The importance of treating ischemic heart disease fast!

by @NTNUhealth 29 July 2019

Malene Iversen Halvorsrød

By Marlene Iversen Halvorsrød, PhD Candidate at CIUS

Treatment of ischemic heart disease has improved considerably the last decades. Not only the treatment itself, but also timing of treatment has been of great importance for this success. Nevertheless, ischemic heart disease is still the leading cause of death in the world.

Anatomical model of heartThe heart muscle, as every other muscle in the body, needs oxygen to maintain proper function. The coronary arteries supply the heart muscle with oxygenated blood. Ischemic heart disease is caused by stenosis or totally occlusion of this arteries and thereby reduced amount of available oxygen. This lack of oxygen can lead to permanent heart muscle damage. The longer the muscle have no available oxygen, the worse the damage will be. Treatment of ischemic heart disease is based on opening stenotic or occluded arteries to improve the accessibility of oxygen. Either by invasive blocking or medical (fibrinolytic) treatment. Time from debut of symptoms to treatment is a crucial determinant for success. The shorter ischemic time, the less heart muscle damage. After 6 hours without oxygen, the majority of heart muscle cells are likely to suffer from irreversible damage.

Classical symptoms of ischemic heart disease as heart attack are chest pain with radiation to neck and shoulder, shortness of breath and sweating. The symptoms are often related to physical activity. But this stenotic or occluded artery manifest with a great variability of symptoms that makes the diagnostic process hard and sometimes time consuming.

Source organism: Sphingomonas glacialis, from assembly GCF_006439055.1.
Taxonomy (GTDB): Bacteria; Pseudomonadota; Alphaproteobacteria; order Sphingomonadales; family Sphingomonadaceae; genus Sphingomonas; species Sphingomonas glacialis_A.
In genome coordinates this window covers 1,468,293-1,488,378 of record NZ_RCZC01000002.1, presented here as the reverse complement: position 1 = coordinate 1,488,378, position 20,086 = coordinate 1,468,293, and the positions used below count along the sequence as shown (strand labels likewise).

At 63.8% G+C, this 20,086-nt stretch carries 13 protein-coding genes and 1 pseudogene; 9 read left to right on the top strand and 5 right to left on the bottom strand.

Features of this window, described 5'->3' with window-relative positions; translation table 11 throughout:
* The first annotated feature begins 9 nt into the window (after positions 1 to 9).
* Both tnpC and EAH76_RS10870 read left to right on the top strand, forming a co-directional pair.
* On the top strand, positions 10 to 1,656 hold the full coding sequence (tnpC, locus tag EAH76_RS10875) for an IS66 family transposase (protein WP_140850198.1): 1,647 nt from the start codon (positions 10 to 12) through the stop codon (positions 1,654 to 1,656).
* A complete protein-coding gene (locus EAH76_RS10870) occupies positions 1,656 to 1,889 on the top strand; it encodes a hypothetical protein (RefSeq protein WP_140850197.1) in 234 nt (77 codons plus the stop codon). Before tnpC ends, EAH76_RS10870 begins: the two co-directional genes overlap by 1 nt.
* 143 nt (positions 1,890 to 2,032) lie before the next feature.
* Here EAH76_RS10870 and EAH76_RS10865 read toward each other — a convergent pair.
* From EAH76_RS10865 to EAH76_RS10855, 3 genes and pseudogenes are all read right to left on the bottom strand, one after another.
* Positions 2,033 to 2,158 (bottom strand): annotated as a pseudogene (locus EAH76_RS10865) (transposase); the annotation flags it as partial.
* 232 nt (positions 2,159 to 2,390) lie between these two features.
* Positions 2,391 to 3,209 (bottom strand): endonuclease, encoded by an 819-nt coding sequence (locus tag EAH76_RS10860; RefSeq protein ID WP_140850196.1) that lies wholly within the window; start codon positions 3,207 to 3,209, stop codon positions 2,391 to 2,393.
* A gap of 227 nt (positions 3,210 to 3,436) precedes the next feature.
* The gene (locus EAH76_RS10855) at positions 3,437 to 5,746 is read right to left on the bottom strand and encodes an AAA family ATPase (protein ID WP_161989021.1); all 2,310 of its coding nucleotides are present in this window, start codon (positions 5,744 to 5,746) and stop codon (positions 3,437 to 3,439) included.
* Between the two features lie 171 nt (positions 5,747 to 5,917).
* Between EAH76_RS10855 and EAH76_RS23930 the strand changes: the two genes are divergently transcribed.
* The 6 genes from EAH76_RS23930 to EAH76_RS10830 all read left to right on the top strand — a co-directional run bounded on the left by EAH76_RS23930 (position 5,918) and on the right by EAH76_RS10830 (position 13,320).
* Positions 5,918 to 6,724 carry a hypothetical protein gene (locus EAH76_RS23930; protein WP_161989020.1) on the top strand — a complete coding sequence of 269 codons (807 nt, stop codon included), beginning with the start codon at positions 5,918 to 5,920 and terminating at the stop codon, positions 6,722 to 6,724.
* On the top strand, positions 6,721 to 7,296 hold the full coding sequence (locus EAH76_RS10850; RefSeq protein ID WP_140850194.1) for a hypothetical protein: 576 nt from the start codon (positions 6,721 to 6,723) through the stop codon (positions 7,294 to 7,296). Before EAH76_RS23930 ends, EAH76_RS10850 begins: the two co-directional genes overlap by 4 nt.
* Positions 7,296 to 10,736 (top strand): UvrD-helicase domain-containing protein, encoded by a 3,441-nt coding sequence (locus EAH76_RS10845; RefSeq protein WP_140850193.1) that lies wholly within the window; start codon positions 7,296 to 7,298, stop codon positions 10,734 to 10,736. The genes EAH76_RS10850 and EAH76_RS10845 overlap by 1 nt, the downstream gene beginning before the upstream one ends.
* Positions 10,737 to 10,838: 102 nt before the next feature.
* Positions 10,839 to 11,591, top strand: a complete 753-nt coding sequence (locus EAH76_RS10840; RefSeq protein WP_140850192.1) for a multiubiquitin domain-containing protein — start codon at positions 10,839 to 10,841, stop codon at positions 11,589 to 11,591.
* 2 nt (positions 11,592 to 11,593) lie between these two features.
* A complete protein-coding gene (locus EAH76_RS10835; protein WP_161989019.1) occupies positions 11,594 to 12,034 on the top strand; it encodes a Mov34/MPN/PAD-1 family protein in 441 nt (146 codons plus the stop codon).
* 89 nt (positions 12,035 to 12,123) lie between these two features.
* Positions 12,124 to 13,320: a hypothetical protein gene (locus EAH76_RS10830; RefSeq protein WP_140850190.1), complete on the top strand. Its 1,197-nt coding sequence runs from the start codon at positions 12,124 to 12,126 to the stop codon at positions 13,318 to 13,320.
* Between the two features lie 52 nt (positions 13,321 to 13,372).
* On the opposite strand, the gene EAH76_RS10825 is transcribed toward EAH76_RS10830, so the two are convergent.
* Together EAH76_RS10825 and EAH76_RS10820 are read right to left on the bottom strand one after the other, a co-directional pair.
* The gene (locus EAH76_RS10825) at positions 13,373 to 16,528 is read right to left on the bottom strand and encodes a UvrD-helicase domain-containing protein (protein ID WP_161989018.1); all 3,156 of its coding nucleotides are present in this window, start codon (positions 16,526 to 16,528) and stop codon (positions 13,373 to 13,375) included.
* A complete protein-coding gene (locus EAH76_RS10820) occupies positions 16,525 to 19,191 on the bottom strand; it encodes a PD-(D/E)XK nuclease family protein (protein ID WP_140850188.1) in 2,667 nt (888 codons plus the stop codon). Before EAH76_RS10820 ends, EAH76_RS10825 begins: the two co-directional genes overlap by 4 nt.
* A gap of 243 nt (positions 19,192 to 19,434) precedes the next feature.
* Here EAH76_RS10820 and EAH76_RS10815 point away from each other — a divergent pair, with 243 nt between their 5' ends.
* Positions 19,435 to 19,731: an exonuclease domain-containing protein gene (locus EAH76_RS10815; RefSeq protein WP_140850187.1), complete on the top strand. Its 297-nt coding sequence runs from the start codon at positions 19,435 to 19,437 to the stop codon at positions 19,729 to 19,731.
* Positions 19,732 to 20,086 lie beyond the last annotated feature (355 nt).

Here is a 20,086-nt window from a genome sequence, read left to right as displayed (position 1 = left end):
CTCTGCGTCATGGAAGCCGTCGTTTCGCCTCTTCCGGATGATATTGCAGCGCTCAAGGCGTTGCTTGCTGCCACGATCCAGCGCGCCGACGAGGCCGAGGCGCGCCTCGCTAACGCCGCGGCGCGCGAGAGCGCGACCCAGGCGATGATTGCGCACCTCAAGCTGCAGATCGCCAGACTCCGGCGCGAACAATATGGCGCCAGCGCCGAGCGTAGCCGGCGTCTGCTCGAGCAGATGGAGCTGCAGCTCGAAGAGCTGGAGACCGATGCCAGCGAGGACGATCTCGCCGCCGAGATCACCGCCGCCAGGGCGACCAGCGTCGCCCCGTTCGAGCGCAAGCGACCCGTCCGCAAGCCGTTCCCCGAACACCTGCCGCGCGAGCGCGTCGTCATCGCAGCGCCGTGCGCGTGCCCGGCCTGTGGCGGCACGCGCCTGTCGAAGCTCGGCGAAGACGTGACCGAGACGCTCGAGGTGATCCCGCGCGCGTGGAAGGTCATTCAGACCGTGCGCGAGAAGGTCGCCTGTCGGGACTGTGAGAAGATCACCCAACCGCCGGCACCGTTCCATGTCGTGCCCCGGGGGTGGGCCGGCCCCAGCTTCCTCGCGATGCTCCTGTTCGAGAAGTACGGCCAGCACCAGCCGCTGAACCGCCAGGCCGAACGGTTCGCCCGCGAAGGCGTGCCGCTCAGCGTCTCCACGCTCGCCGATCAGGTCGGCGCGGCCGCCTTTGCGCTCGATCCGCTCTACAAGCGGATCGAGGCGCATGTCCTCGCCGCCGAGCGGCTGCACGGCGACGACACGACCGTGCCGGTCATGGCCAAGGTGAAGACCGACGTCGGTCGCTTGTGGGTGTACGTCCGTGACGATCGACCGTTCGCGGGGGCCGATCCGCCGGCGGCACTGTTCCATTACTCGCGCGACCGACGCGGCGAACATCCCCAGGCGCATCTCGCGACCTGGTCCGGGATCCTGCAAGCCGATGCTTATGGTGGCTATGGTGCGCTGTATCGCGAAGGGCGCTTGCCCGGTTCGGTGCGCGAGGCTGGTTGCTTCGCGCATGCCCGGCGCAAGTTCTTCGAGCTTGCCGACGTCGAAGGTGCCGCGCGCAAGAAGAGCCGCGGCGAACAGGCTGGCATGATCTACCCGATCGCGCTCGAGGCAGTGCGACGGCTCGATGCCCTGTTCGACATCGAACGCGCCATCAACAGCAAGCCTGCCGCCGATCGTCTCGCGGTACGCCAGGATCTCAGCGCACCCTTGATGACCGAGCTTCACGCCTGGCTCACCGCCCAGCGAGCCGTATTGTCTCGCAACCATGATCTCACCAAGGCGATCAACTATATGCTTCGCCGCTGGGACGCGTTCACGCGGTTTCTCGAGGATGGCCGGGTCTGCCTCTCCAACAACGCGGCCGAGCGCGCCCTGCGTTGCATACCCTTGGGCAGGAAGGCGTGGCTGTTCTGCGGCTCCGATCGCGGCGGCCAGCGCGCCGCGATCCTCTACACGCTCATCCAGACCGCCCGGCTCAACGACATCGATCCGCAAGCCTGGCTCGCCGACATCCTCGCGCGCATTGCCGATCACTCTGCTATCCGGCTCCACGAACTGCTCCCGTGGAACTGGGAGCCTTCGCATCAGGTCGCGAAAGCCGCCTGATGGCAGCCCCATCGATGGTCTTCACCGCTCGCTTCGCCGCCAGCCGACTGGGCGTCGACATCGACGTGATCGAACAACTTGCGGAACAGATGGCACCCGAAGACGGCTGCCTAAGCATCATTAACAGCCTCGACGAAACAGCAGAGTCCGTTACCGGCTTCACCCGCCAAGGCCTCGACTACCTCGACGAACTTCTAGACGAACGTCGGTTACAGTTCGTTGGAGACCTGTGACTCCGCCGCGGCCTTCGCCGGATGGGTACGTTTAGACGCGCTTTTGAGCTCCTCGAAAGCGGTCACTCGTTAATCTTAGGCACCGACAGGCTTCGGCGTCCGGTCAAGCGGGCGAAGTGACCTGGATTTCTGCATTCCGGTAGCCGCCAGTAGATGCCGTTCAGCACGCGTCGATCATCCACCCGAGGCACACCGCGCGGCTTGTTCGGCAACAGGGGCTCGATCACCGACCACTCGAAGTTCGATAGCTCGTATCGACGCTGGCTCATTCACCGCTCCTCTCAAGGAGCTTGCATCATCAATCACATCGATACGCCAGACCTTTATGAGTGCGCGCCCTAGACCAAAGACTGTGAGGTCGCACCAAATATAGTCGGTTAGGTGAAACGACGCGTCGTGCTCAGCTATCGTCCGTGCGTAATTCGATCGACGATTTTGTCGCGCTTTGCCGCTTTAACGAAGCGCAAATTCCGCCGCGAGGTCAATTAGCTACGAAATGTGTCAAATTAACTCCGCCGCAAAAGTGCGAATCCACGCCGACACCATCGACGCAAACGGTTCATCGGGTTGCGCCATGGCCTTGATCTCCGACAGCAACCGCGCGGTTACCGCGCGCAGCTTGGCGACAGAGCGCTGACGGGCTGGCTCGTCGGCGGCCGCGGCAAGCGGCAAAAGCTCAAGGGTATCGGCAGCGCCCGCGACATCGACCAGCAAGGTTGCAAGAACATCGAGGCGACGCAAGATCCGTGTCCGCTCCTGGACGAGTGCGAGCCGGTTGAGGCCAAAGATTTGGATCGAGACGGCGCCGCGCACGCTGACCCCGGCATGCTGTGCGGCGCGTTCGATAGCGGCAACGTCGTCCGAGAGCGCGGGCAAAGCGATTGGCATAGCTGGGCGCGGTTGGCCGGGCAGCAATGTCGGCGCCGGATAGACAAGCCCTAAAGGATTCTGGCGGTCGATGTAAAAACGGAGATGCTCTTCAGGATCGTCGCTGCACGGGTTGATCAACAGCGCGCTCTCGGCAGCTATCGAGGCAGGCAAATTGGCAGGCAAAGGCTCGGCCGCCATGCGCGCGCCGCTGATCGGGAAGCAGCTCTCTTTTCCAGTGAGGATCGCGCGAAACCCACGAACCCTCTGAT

In addition to a patient’s symptoms, the most important quick diagnostic tool is the electrocardiogram (ECG). ECG was first used in late 1800 and is still a cornerstone in diagnosing ischemic heart diseases. ECG records the electrical signals through the heart. We classify heart attacks by the look of the ECG. A patient with chest pain and a certain pattern in ECG called ST-elevation, usually has an occluded artery and will be treated immediately. In some cases, patients lack this typical pattern in ECG, but have the same occluded artery. This group of patients does not have the same algorithm for immediate treatment and the treatment can be delayed. The consequence is more damaged heart muscles than necessary.

Readings of a EKGA lot of effort is put down to solve this diagnostic puzzle. In our research group at CIUS (Centre of Innovative Ultrasound Solutions), NTNU (Norwegian University of Science and Technology) we try to take advantage of new advanced ultrasound technology to come closer to a solution. Ultrasound is routinely used in diagnosing ischemic heart disease today by looking at regional differences in how the heart muscle contract. To see this regional impairment, you need a trained eye and good image quality. This method is also highly subjective. We want to improve this diagnostic step by using new technology developed at NTNU with high frame rate imaging that gives better time resolution, tissue doppler that can measure the speed of the heart muscle in different regions, and 3D ultrasound.

We know that it is crucial that patients with blocked coronary artery get treatment immediately. We want to improve the way we select these patients. Medical technical solutions can take time to develop, but in time we hope to brake some barriers in this important issue concerning the world’s deadliest disease.

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